What once looked like a promising big league career turned into a quick free fall for Ricky Romero. He announced his retirement on Tuesday.
Ironically enough, one of the most criticized draft picks in Blue Jays history would be when they passed on Troy Tulowitzki and instead selected Ricky Romero in the 2005 amateur draft. It took a while for Romero to show fans why the Blue Jays selected him, but in time the selection wouldn’t look as bad as it did while he was still a minor leaguer.
There was a time when Romero looked like he would be a front of the rotation starter in the big leagues for the long haul, and then unfortunately things fell apart for him at a relatively young age. On Tuesday, Romero announced that at age 34, he is retiring from the game of baseball.
He’s been bouncing around the minor leagues for a few seasons now trying to make a comeback, but he’s actually only ever appeared in a Blue Jay uniform in the big leagues. He was a member of the rotation for parts of 2009-2013, and finished his career with a 51-45 record and a 4.16 ERA in 129 career appearances, 127 starts.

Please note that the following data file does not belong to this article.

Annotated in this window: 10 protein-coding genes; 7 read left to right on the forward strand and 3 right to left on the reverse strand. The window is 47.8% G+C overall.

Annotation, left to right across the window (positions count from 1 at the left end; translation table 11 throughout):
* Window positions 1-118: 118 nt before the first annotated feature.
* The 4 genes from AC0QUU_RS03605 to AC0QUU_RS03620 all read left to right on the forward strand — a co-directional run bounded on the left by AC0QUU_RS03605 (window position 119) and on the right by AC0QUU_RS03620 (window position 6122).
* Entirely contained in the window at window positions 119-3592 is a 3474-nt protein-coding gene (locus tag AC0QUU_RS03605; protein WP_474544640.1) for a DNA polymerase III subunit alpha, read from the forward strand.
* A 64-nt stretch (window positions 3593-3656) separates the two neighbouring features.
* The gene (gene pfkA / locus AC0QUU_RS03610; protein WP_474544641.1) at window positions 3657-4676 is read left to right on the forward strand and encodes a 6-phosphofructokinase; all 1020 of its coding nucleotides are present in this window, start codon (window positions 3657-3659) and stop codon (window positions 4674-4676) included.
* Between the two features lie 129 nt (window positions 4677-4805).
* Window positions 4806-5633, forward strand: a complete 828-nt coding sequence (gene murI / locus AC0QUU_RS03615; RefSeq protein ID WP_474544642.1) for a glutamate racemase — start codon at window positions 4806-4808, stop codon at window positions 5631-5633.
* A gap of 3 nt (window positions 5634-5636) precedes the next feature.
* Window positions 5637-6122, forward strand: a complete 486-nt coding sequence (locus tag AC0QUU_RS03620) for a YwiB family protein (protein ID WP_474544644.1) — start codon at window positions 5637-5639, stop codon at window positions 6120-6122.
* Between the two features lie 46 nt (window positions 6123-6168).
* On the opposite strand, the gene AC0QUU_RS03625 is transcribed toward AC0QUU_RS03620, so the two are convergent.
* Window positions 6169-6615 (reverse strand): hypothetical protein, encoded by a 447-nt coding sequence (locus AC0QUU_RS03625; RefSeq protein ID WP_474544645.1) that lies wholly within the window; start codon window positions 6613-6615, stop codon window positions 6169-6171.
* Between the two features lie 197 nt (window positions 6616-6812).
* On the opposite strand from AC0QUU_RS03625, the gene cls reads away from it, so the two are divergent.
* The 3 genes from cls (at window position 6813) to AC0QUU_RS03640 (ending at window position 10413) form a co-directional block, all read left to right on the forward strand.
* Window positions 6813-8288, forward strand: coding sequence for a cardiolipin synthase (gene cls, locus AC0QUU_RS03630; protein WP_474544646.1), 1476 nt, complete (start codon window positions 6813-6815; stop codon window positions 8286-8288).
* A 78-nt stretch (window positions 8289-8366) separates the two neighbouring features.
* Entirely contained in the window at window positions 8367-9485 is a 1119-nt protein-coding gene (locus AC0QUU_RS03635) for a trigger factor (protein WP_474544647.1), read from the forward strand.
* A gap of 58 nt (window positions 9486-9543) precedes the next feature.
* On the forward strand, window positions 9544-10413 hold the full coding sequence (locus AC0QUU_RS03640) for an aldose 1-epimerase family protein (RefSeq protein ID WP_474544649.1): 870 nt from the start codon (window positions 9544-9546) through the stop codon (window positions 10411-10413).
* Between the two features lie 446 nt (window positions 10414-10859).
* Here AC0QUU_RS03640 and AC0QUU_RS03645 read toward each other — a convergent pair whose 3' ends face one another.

He best season came back in 2011, and at the time he was the de facto ace of the Blue Jays’ staff, especially after Roy Halladay was traded to Philadelphia. That year Romero went 15-11 with a 2.92 ERA and a 1.138 WHIP in 225 innings pitched. He earned his first and only All-Star appearance that year and even received some Cy Young consideration, finished tenth in the voting. A little more than a year later, his career was all but over.
Part way through the 2012 season he started having more serious issues with his knees, and by the time 2013 rolled around he couldn’t even hold down a spot in the rotation anymore. It was a sad transformation, especially for a pitcher who had worked so hard to get to a dominant point pitching against AL East competition, and one who was still young at 28 years old. That was the last season we would see him on a big league mound.
The San Francisco Giants took a chance on him with a minor league deal, and he worked hard to get back in their system over the last few years, but unfortunately his body just wouldn’t cooperate. It’s a good reminder that a career as a professional athlete is a very finite thing, and that you just never know how things are going to work out in the long term. His career is also a good reminder of the danger of investing long term in a pitcher, as things can change in a real hurry if health becomes a factor.
I’ve always rooted for Romero and hoped that he would make a comeback, but unfortunately it doesn’t look like that’s going to happen. Instead, I hope the southpaw can enjoy his retirement and rest easy knowing that he very hard to get back to the big leagues, and that sometimes it’s just not meant to be.